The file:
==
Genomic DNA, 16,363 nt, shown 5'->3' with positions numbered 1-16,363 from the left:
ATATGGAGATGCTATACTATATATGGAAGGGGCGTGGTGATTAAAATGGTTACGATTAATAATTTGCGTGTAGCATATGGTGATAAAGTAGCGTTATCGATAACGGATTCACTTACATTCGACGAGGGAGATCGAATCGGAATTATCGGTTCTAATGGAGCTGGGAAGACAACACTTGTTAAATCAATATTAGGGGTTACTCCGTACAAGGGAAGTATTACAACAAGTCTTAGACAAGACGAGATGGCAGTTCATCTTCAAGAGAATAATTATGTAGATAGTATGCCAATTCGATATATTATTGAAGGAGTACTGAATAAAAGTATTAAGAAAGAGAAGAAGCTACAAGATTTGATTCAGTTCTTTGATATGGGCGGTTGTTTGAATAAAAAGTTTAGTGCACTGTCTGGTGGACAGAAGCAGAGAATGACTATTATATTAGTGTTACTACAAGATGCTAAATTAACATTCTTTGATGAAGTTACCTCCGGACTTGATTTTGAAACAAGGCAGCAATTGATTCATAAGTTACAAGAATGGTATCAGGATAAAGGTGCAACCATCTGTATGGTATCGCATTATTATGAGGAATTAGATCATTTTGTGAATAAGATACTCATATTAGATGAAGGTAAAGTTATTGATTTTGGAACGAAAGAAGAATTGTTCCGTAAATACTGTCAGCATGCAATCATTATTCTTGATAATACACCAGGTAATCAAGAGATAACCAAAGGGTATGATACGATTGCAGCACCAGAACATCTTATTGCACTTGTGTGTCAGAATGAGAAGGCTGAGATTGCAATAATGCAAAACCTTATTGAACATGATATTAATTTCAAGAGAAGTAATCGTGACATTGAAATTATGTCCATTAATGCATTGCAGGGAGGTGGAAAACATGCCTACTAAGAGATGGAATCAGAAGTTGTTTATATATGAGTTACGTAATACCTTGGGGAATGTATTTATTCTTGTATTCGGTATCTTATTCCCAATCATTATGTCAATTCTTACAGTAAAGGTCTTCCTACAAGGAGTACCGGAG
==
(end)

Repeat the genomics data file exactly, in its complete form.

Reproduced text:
Genomic DNA, 16,363 nt, shown 5'->3' with positions numbered 1-16,363 from the left:
ATATGGAGATGCTATACTATATATGGAAGGGGCGTGGTGATTAAAATGGTTACGATTAATAATTTGCGTGTAGCATATGGTGATAAAGTAGCGTTATCGATAACGGATTCACTTACATTCGACGAGGGAGATCGAATCGGAATTATCGGTTCTAATGGAGCTGGGAAGACAACACTTGTTAAATCAATATTAGGGGTTACTCCGTACAAGGGAAGTATTACAACAAGTCTTAGACAAGACGAGATGGCAGTTCATCTTCAAGAGAATAATTATGTAGATAGTATGCCAATTCGATATATTATTGAAGGAGTACTGAATAAAAGTATTAAGAAAGAGAAGAAGCTACAAGATTTGATTCAGTTCTTTGATATGGGCGGTTGTTTGAATAAAAAGTTTAGTGCACTGTCTGGTGGACAGAAGCAGAGAATGACTATTATATTAGTGTTACTACAAGATGCTAAATTAACATTCTTTGATGAAGTTACCTCCGGACTTGATTTTGAAACAAGGCAGCAATTGATTCATAAGTTACAAGAATGGTATCAGGATAAAGGTGCAACCATCTGTATGGTATCGCATTATTATGAGGAATTAGATCATTTTGTGAATAAGATACTCATATTAGATGAAGGTAAAGTTATTGATTTTGGAACGAAAGAAGAATTGTTCCGTAAATACTGTCAGCATGCAATCATTATTCTTGATAATACACCAGGTAATCAAGAGATAACCAAAGGGTATGATACGATTGCAGCACCAGAACATCTTATTGCACTTGTGTGTCAGAATGAGAAGGCTGAGATTGCAATAATGCAAAACCTTATTGAACATGATATTAATTTCAAGAGAAGTAATCGTGACATTGAAATTATGTCCATTAATGCATTGCAGGGAGGTGGAAAACATGCCTACTAAGAGATGGAATCAGAAGTTGTTTATATATGAGTTACGTAATACCTTGGGGAATGTATTTATTCTTGTATTCGGTATCTTATTCCCAATCATTATGTCAATTCTTACAGTAAAGGTCTTCCTACAAGGAGTACCGGAG